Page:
Arts & Culture

Actor Damon Gupton to conduct Cliburn amateur competition finals

The Fort Worth Symphony Orchestra performs its "A Night at the Oscars" program, with actor and guest conductor for the evening, Damon Gupton.
The Fort Worth Symphony Orchestra performs its "A Night at the Oscars" program, with actor and guest conductor for the evening, Damon Gupton. Special to the Star-Telegram

Actor Damon Gupton will take on a new role next month — that of conductor for the final round of the Seventh Cliburn International Amateur Piano Competition.

The one-day event, in which six finalists will perform one movement of a concerto with the Fort Worth Symphony Orchestra, takes place at 3 p.m. June 25 in Fort Worth’s Bass Hall. It will conclude a week of competition that will see 72 nonprofessional pianists from around the world compete for cash prizes.

Gupton, a graduate of the drama division of the Juilliard School, is an accomplished actor whose TV credits include The Newsroom, Empire, Law & Order, The Player and, most recently, A&E’s Bates Motel.

But Gupton also is a sought-after conductor.

He earned a bachelor’s degree in music education from the University of Michigan and went on to take the baton with the Detroit Symphony, Kansas City Symphony, National Symphony Orchestra and other groups around the world. He was a conducting fellow of the Houston Symphony and winner of the Eduardo Mata Conducting Competition.

Gupton received critical praise for his turn on the podium for the Fort Worth Symphony Orchestra’s “Night at the Oscars” program earlier this year.

Critic Gregory Sullivan Isaacs wrote in a Star-Telegram review, “As the conductor, he garnered the respect of the orchestra and, with a few exceptions, supplied right-on tempi throughout. His beat loosened in some of the slow sections, causing some ensemble problems, but mostly, he was incisive; precise, clear, confident and expressive.”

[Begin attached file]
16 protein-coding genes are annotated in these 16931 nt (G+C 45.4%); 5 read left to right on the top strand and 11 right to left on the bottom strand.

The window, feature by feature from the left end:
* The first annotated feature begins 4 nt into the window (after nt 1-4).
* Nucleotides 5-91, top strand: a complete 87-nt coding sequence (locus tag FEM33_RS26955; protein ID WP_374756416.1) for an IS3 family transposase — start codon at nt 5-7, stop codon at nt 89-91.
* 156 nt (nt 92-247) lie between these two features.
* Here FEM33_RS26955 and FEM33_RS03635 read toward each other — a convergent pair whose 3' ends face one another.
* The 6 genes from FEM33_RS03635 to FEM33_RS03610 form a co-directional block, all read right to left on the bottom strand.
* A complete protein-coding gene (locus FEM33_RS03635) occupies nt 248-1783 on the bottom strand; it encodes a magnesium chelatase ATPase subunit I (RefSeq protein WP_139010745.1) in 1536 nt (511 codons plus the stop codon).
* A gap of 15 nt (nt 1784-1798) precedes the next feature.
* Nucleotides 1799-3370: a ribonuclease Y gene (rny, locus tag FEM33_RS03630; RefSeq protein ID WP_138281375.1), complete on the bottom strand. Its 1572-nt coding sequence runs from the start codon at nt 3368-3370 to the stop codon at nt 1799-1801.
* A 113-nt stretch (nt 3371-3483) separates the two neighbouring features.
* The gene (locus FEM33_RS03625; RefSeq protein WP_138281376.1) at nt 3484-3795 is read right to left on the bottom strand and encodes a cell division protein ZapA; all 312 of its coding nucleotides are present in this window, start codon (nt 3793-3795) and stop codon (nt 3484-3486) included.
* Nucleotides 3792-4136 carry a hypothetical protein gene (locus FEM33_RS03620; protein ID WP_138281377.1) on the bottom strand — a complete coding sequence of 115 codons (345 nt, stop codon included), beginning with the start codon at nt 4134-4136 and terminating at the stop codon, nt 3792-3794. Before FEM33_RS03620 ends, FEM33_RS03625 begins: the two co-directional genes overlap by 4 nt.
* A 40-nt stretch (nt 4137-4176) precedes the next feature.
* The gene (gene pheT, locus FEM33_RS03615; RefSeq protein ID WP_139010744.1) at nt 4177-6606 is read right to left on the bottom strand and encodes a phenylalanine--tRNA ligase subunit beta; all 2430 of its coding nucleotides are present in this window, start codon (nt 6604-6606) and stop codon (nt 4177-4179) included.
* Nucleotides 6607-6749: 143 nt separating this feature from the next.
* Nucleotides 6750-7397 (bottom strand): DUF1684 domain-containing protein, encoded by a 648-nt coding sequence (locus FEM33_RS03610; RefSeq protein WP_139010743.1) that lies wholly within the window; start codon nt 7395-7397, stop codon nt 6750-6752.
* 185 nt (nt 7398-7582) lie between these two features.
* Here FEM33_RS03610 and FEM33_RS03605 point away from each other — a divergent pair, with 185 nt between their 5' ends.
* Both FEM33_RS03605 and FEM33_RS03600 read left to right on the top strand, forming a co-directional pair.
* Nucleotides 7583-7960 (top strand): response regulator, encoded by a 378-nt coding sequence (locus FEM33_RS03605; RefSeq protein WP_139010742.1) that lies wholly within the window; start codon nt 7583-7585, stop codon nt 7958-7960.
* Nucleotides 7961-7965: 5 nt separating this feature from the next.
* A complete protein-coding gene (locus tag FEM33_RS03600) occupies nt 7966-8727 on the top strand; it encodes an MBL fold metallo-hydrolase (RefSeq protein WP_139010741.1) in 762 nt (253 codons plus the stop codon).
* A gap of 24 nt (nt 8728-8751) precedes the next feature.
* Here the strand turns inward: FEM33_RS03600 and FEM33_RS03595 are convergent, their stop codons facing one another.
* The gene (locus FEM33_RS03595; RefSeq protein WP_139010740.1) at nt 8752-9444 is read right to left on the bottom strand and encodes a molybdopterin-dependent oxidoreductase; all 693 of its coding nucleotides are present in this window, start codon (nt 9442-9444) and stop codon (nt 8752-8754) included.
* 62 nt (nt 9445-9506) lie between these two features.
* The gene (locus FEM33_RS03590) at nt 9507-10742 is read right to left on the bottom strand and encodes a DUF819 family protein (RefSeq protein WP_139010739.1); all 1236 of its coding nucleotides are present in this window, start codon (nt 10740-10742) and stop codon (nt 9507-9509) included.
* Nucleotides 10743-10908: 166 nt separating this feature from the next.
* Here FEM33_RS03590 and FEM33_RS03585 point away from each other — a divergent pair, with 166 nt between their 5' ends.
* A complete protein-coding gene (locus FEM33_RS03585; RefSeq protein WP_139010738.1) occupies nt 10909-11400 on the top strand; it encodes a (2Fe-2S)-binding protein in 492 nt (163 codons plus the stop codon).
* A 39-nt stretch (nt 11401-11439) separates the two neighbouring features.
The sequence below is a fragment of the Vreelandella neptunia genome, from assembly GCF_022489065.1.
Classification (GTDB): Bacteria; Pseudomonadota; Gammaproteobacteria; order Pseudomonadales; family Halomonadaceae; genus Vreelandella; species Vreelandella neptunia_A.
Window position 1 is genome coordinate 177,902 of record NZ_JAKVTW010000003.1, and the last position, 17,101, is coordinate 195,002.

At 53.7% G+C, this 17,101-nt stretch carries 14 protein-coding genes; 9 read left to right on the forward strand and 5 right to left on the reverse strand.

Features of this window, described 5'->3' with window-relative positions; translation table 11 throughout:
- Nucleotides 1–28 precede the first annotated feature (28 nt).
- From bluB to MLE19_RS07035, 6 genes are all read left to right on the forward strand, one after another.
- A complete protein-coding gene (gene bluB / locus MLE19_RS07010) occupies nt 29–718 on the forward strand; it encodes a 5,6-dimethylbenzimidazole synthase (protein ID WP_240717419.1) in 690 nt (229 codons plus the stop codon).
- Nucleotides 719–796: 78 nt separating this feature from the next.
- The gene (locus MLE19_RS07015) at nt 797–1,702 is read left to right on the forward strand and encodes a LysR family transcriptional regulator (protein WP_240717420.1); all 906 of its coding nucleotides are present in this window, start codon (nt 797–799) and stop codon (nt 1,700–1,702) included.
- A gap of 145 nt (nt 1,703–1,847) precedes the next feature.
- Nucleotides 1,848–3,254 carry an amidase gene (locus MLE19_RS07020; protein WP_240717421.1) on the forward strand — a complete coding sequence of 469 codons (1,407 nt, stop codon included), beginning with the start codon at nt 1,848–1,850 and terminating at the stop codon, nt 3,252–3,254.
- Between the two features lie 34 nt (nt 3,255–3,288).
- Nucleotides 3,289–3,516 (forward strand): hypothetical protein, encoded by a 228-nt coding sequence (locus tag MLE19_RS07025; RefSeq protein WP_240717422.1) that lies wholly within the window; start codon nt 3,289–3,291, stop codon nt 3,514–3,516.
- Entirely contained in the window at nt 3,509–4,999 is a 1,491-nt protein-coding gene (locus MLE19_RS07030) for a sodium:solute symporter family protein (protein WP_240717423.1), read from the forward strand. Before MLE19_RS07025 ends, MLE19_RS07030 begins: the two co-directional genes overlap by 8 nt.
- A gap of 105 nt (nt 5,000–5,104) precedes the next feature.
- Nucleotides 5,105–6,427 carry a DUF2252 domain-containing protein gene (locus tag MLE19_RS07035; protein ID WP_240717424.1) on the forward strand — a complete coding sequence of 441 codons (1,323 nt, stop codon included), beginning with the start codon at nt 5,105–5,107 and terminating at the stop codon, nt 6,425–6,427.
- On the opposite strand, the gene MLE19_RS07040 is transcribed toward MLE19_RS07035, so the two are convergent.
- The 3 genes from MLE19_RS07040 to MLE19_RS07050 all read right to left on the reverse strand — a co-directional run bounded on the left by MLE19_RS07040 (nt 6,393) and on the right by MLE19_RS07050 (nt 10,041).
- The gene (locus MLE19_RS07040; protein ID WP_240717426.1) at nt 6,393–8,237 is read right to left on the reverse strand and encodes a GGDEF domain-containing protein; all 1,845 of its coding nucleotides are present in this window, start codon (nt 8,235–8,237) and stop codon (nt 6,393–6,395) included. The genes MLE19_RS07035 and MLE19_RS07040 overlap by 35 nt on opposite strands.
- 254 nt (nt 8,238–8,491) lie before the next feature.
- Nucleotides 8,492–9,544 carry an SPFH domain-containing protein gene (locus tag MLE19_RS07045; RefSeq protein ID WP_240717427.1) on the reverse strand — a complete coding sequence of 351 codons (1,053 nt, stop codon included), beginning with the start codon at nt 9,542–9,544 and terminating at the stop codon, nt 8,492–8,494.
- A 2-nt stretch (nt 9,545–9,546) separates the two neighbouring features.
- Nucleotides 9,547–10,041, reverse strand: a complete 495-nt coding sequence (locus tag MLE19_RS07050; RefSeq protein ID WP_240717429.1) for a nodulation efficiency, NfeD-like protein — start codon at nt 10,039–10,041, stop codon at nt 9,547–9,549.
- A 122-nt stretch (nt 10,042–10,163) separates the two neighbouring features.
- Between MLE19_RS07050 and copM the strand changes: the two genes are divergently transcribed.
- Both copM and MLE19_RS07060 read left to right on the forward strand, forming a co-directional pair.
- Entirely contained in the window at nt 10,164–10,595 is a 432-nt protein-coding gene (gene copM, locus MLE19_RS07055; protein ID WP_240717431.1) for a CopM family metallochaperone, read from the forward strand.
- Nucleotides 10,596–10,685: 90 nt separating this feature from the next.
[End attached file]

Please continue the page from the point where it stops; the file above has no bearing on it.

In an inteview with the Star-Telegram before his Bass Hall performances, Gupton said, “It was the score to Superman in 1978 that really ignited my curiosity about orchestral music. I became obsessed with [John Williams’] scores for a period of years — before I even heard or purchased a Beethoven or Tchaikovsky score. His scores taught me a lot about instrumentation and color and harmony, even before I knew what those things were.”

The Cliburn finalists will choose one movement of a concerto to perform with Gupton and the FWSO, selected from a list that includes works by Bach, Mozart, Beethoven, Mendelssohn, Schumann, Saint-Saens and Shostakovich. Winners will be announced at the conclusion of play June 25.

Gupton replaces Jacomo Rafael Bairos, who previously was announced as the competition’s final-round conductor.

The competition will be webcast live on and For more information and tickets, visit